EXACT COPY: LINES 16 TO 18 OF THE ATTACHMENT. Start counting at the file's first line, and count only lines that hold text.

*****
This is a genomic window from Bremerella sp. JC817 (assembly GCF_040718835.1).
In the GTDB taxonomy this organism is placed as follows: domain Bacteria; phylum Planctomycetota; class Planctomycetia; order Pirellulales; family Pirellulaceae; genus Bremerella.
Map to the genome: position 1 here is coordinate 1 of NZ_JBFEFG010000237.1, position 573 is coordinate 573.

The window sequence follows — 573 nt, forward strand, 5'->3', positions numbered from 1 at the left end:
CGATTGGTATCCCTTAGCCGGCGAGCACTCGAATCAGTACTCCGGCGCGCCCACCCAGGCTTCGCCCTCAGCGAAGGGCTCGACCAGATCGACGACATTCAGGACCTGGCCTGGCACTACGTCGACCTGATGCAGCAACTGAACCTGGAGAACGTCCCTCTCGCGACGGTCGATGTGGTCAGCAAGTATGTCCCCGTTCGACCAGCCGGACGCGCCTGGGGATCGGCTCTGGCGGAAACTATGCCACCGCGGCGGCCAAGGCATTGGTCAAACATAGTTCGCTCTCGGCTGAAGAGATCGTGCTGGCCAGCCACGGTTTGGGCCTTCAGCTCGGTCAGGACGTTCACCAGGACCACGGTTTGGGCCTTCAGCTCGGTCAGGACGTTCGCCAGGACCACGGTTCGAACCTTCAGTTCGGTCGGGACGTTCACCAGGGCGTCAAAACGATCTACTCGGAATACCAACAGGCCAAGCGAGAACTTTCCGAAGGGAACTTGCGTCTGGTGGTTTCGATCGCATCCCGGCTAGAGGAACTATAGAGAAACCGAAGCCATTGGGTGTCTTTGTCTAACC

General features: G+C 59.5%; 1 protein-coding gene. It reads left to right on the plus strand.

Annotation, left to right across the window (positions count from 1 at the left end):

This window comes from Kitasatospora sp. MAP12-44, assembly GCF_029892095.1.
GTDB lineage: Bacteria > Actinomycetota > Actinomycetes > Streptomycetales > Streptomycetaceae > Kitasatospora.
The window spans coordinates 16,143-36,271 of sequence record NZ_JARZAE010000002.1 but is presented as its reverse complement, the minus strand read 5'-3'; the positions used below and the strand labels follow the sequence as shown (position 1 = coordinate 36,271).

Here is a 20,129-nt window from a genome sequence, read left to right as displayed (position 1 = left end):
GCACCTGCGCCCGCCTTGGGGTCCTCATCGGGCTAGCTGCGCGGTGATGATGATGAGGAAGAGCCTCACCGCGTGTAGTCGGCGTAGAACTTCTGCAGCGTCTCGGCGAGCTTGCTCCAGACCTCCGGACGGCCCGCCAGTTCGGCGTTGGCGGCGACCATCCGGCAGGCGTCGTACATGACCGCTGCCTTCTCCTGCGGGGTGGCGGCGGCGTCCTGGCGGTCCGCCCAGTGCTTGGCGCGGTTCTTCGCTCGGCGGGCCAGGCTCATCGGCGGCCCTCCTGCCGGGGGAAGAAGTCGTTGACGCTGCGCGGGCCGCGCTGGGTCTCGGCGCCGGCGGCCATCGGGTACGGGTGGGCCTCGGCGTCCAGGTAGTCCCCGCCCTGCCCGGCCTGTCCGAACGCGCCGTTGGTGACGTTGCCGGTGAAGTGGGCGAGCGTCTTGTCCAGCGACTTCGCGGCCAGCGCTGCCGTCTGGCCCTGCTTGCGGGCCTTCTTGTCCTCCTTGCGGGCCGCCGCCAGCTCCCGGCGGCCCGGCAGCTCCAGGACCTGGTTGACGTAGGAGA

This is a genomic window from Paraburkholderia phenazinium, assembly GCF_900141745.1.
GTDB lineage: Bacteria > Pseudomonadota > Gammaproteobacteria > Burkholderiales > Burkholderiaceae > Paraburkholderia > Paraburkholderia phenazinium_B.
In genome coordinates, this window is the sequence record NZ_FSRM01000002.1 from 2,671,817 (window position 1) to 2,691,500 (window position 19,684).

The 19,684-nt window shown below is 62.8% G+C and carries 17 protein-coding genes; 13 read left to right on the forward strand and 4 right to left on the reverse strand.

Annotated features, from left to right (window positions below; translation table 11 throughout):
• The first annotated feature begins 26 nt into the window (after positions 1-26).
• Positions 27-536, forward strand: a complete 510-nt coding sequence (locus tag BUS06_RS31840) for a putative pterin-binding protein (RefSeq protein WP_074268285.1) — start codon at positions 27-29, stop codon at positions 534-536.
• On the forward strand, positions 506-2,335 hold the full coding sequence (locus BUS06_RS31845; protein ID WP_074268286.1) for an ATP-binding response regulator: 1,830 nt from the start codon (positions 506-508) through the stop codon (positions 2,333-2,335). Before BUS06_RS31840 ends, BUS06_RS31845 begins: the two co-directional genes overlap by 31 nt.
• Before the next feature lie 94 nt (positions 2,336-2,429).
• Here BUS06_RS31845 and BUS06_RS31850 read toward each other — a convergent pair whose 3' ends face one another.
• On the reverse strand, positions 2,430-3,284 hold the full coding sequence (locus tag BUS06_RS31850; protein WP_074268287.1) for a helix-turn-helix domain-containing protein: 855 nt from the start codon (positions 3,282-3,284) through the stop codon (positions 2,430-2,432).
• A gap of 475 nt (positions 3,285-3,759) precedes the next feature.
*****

The 19,684-nt window shown below is 62.8% G+C and carries 17 protein-coding genes; 13 read left to right on the forward strand and 4 right to left on the reverse strand.

Annotated features, from left to right (window positions below; translation table 11 throughout):
• The first annotated feature begins 26 nt into the window (after positions 1-26).